Four years ago, the liberal networks pounded Republican nominee Donald Trump with bad press, yet he won the White House anyway. Now, ABC, CBS and NBC evening newscasts are giving Trump the same hostile treatment, but they’ve significantly softened their approach to Trump’s Democratic opponent, former Vice President Joe Biden.
Not only is Biden facing much less negative coverage than the President, he has received only one-sixth as much negative coverage as former Secretary of State Hillary Clinton received during the early weeks of the 2016 general election when she was Trump’s opponent. Instead of criticizing Biden for his “hiding in the basement” approach to the campaign, the networks are rewarding it by focusing nearly all of their negative scrutiny on Trump.
The Media Research Center reviewed all evening news coverage of this year’s presidential candidates from August 1 through September 15, and compared it to the same period in 2016. The results show the liberal networks’ coverage of President Trump has been consistent in its relentless hostility. Overall, Trump has received 379 minutes of airtime in this year’s time period, vs. 408 minutes in 2016. Evaluative statements about Trump skewed 90% negative in 2016 (30 positive statements vs. 256 negative statements). This year, it’s slightly worse: 93% negative (29 positive statements vs. 389 negative ones).
In 2016, the networks spent less time on candidate Clinton (262 minutes, or about two-thirds of Trump’s total airtime), and there were many fewer negative statements about that year’s Democratic nominee compared to Trump. But Clinton still faced a decent amount of scrutiny: 90 negative statements vs. 17 positive statements, for an overall spin of 84% negative)
This year, Biden has received less airtime than Clinton garnered four years ago, and far less attention than his GOP opponent: just 148 minutes during the period we studied, which included the virtual Democratic National Convention. (Four years ago, both parties held their conventions in July, before the study period.)
Compared to Clinton four years ago, Biden’s press has been completely toothless: just 15 negative statements vs. 19 positive statements, for an overall score of 54% positive. Even though their election preference was pretty clear four years ago, the networks still managed to air six times more negative statements about Clinton in 2016 than they have about Biden during the same period in 2020.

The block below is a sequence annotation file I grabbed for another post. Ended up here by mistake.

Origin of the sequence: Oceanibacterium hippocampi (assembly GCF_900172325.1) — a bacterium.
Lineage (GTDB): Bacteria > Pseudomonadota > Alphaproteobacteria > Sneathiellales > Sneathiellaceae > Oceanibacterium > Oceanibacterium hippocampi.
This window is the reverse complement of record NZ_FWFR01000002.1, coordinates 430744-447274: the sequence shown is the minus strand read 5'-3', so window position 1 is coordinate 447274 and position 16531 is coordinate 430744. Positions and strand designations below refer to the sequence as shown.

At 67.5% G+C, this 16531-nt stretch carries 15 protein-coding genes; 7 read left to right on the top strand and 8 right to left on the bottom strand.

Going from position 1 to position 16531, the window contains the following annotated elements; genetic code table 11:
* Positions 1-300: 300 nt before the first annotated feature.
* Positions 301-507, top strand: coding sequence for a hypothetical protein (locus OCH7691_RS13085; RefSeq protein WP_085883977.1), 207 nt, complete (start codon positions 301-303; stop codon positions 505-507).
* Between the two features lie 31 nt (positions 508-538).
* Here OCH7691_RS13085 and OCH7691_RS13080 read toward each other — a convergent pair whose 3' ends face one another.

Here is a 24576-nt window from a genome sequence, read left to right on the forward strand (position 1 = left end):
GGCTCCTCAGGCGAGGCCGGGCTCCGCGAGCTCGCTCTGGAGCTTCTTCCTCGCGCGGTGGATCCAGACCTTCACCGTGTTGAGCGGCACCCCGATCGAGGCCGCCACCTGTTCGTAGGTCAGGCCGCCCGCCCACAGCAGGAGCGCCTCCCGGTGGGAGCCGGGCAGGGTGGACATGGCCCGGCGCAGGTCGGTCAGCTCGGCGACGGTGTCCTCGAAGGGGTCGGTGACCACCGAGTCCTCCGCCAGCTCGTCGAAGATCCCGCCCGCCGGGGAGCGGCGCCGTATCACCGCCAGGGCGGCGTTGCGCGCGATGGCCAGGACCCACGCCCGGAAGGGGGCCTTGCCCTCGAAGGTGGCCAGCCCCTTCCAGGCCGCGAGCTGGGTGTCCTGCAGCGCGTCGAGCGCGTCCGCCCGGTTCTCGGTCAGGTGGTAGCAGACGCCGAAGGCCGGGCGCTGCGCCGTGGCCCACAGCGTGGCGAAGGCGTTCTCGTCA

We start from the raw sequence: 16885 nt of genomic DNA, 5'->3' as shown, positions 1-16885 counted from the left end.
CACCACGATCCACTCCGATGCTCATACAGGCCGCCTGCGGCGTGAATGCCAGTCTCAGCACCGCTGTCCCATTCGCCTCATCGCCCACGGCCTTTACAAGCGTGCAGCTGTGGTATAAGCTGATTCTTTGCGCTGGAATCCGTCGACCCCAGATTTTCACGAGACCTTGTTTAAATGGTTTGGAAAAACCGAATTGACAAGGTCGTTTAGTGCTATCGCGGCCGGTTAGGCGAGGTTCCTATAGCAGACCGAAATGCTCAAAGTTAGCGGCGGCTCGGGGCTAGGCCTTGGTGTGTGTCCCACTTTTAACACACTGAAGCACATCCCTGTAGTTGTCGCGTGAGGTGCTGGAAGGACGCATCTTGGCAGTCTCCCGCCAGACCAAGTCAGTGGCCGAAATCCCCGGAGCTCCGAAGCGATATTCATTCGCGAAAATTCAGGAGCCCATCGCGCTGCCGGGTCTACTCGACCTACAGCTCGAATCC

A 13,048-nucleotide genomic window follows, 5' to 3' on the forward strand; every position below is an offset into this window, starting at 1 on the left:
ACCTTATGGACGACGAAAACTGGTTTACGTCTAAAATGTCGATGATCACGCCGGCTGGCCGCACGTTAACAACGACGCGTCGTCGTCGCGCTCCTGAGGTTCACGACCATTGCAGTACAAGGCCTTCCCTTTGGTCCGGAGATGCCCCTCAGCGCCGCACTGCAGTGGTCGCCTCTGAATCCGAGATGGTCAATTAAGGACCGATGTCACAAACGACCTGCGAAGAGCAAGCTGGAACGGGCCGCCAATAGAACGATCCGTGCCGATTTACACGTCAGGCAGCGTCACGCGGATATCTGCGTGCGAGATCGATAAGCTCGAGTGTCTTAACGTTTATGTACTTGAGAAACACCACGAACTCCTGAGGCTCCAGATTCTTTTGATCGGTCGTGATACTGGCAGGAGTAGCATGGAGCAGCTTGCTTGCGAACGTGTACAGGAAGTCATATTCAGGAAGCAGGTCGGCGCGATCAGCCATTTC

Compared to Trump this year, the disparity is enormous: the 389 negative statements about the President are 25 times more than the 15 we recorded about Biden.
One example of the disparity: From August 1 through September 15 four years ago, the networks spent 50 minutes, 25 seconds on questions about the (then) 68-year-old Hillary Clinton’s age and health; this year, those broadcasts have devoted just five minutes, 23 seconds — barely one-tenth as much — to discussing the 77-year-old Joe Biden’s capabilities.
That’s still more time given to the Trump campaign’s main talking point, that a potential Biden administration would either promote radical left-wing policies, or be ineffectual at constraining the socialist wing of the Democratic Party. Evening news viewers heard only three minutes, 15 seconds on that topic, and never explored it as a serious question.
So what’s next? From September 16 through Election Day 2016, Clinton’s press improved significantly (from 84% negative to 62% negative), while Trump’s barely changed (from 90% negative to 88% negative), with nearly all of the scrutiny going to the Republican.
Given that history, it seems unlikely that the networks will suddenly begin to seriously scrutinize Joe Biden during the final weeks of this year’s campaign. After all, they’ve had plenty of opportunities to do it this year, and they’ve chosen not to do so.
METHODOLOGY: For this report, MRC analysts reviewed every mention of President Trump and former Vice President Biden from August 1 through September 15, including weekends, on ABC’s World News Tonight, the CBS Evening News and NBC Nightly News. To determine the spin of news coverage, our analysts tallied all explicitly evaluative statements about Trump or Biden from either reporters, anchors or non-partisan sources such as experts or voters. Evaluations from partisan sources, as well as neutral statements, were not included.
As we did in 2016, we also separated personal evaluations of each candidate from statements about their prospects in the campaign horse race (i.e., standings in the polls, chances to win, etc.). While such comments can have an effect on voters (creating a bandwagon effect for those seen as winning, or demoralizing the supports of those portrayed as losing), they are not “good press” or “bad press” as understood by media scholars as far back as Michael Robinson’s groundbreaking research on the 1980 presidential campaign.